‘The salty, summer breeze swept lazily through the leaves, and the fruits on the trees swayed and created a mesmerising whisper—Have-us, Have-us. Have-us. The villagers, lured by the whisper, came towards us. When they looked up, they saw a sight for sore eyes: our reddish-pink tints, our curved and upturned base like the soft roll of a comma, and of course our radiant golden-yellow skin.’
Immediately, almost as a reflex, Hapus smiled sweetly and added, ‘Just as lovely as pale-yellow or greenish-yellow.’ The words differed from Hapus’s thoughts: ‘Poor bananas so ordinary in appearance, with their pale-yellow skin and brown or black blotches. Gosh, how glad I am for my firm skin, golden and splendid with lovely red tints as though kissed by a rose!’
Pride that had been brought forth by the approving look and attention of the fruit-grower and her family, and the fruit-seller and his wife, and by the admiration of the bananas, had now firmly established itself in Hapus’s mind, and had found two cohorts, comparison and false sympathy, to help assert its presence.
Hapus continued, ‘The villagers eagerly climbed the trees, picked the ripened fruit, took a bite, and were delighted by the tart sweetness of our pulp.
Sated and in a stupor, they said aloud our whisper. Their voice had a different accent, because of the way in which they rolled their tongue to speak their native language, and our whisper was heard as—Hap-oos, Hap-oos, Hap-oos, which over time changed to Hap-us. And that is how we came to be known as Hapus,’ it concluded with the flourish of a storyteller.
‘And as Alphonso Mango,’ pipped the bananas innocently, at which our gender-neutral Hapus flinched.
The bananas were lifted off the display table even before Hapus was done flinching. All three bunches of bananas had been taken away in the same manner, abruptly.
For a moment—for a very tiny moment—Hapus became a little less self-engrossed.
A new bunch of bananas were placed casually next to it. Greetings were exchanged, and Hapus began its tale about how it got its name. The bananas were listening with interest, when suddenly they too were taken away, leaving Hapus with an unfinished story.
The shutter went down, to be pulled up again at the crack of dawn. Light filtered in and incense was lit. The fruit-seller swept the floor and the pavement in front of his stall, and his wife poured water where he swept to settle the dry and small particles of dust. Then she took Hapus out of a small, cool box, and while placing it on the table, said to her husband, ‘The mango doesn’t look that fresh anymore. It will go bad by the evening, you better sell it today.’
A lady came to the stall shortly after, and the fruit-seller picked up Hapus, cradled it in his palms, and said, “Look at this beautifully perfect mango madam, won’t you buy a dozen of my fresh Hapus stock for your home?’ The lady took the mango in her hand, gently pressed it and said, ‘The mango is too ripe and its skin is not taut any longer. I don’t want any from this lot. Let me know when you get fresh ones.’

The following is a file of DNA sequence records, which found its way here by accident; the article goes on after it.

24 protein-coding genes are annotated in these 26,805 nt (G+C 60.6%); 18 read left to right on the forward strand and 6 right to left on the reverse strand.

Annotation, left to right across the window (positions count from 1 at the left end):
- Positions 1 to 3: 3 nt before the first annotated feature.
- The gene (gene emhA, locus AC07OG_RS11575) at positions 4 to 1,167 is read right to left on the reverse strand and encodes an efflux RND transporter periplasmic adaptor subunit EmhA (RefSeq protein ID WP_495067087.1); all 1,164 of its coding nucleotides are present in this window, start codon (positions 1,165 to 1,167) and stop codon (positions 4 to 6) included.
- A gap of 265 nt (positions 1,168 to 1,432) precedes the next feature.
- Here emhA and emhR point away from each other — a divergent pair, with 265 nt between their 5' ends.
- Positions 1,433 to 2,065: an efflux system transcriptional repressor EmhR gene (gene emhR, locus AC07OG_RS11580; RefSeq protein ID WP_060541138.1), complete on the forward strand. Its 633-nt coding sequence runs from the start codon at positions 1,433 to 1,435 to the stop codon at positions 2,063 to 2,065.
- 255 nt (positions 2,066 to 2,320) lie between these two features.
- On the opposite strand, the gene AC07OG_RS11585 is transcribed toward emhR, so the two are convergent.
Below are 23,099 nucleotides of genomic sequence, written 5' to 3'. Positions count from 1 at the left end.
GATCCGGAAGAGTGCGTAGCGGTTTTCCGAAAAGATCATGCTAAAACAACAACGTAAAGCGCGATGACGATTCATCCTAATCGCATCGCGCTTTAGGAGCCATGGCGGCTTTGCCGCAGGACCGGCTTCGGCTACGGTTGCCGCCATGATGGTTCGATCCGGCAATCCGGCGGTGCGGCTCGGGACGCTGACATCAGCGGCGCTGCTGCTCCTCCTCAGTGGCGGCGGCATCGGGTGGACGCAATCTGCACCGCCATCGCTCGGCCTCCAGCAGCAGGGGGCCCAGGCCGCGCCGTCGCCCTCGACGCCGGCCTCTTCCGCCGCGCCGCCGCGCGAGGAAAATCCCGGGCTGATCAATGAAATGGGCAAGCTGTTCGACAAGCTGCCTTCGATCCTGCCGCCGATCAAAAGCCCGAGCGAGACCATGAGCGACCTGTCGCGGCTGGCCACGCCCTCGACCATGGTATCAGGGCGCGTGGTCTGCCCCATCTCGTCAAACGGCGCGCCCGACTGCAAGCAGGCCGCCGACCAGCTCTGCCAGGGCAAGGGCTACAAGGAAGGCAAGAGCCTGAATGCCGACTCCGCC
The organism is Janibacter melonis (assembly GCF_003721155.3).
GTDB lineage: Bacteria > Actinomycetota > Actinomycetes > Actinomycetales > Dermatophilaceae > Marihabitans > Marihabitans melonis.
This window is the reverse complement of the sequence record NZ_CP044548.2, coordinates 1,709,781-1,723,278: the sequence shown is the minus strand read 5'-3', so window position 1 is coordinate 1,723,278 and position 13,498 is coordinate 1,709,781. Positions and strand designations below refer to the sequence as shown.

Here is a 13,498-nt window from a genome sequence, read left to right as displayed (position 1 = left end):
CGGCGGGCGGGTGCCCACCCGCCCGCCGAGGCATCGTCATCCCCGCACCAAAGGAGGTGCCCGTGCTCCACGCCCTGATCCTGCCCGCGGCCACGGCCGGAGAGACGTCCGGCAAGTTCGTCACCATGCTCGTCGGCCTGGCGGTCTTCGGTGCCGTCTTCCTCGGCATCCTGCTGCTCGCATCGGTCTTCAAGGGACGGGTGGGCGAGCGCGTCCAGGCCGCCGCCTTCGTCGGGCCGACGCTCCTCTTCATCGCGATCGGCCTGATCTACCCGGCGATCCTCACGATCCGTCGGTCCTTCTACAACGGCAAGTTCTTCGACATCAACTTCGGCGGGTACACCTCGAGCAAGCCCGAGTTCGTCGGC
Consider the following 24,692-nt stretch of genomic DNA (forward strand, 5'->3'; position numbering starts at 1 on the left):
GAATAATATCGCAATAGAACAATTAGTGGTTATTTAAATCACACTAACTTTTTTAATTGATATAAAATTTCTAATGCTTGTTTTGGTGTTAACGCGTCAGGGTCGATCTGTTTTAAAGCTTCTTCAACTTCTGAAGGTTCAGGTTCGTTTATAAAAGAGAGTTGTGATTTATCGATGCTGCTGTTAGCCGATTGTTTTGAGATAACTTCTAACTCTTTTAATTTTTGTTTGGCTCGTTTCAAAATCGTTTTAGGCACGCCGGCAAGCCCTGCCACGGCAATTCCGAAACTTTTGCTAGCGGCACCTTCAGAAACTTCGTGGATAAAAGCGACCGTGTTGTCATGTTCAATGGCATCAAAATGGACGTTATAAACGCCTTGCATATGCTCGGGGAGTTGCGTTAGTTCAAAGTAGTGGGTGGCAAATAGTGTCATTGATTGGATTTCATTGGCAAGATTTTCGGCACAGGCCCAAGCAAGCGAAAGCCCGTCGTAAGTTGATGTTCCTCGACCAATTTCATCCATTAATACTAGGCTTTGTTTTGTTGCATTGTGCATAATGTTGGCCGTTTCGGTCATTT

Hapus grimaced, as though it had been struck: ‘Its skin was no longer taut. The lady didn’t think it was perfect? What’s wrong with being ripe? Wasn’t the lady ripe in age too?’
The lady picked the bunch of bananas placed next to Hapus. She paid the vendor and left. As the day grew warmer, Hapus grew more uncomfortable, it felt less energetic, it smiled at the new bunch of bananas but it didn’t tell them the tale about its name.
In 36-hours six bunches of bananas had arrived on the display table, and five had left. Just when the sixth bunch was being lifted off the table, Hapus felt a small pair of hands lift it.
A little boy came with his grandpa to the stall, he picked up Hapus and said, ‘Dada (grandpa) please can I have a Hapus mango? Please.’ The grandpa looked at the fruit-seller, who said, ‘Take it Ajoba (grandfather). I won’t charge you.’ The old man smiled gratefully, because he could not afford to pay for a Hapus, the best of fruits and the king of mangoes (yet another example of our patriarchal organisation of the world).
The little boy gleefully took Hapus in his hands and hugged his grandpa’s thighs. ‘I love the taste of Hapus, Dada. It’s so delicious. Remember when abba (father) got it from the building where he cleaned the garbage: that big, tall building near our lane? He said a lady there gave it for me. For me, Dada.’ The old man patted the boy’s head, and thanking the fruit-seller they left with Hapus.
The boy didn’t say once that Hapus was perfect or beautiful, all he said was I love the taste of Hapus. Was there then nothing special about Hapus individually?
The image that Hapus had seen of itself in the eyes of others, was not to be found in the eyes of the boy. Hapus felt as ordinary as it thought the bananas had looked.
The boy’s grandpa put Hapus on a plate, peeled it with a knife, and gave the boy the entire fruit, keeping not a piece for himself. The boy bit into the mango, his mouth watering, his eyes gleeful, delighted with the same tart sweetness that the villagers had enjoyed in the 16th century.
What remained was the pit, the seed which carried within it a new life.
..And a thought lingered: when a life-bearing fruit is called a king, a masculine noun, and a life-bearing woman is a feminine noun, then its best to see the contradictions in the use of gender; the usefulness of which is restricted to the field of biological sciences, as a tool to categorise and organise data for the purpose of study only.
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What a gem! Brilliant and creative, one of your most delightful reads, Neha! And I love the subtle ‘fruit-grower’s husband’, balanced by the later ‘fruit-seller’s wife’.
What better way to convey the message of realization and procreation.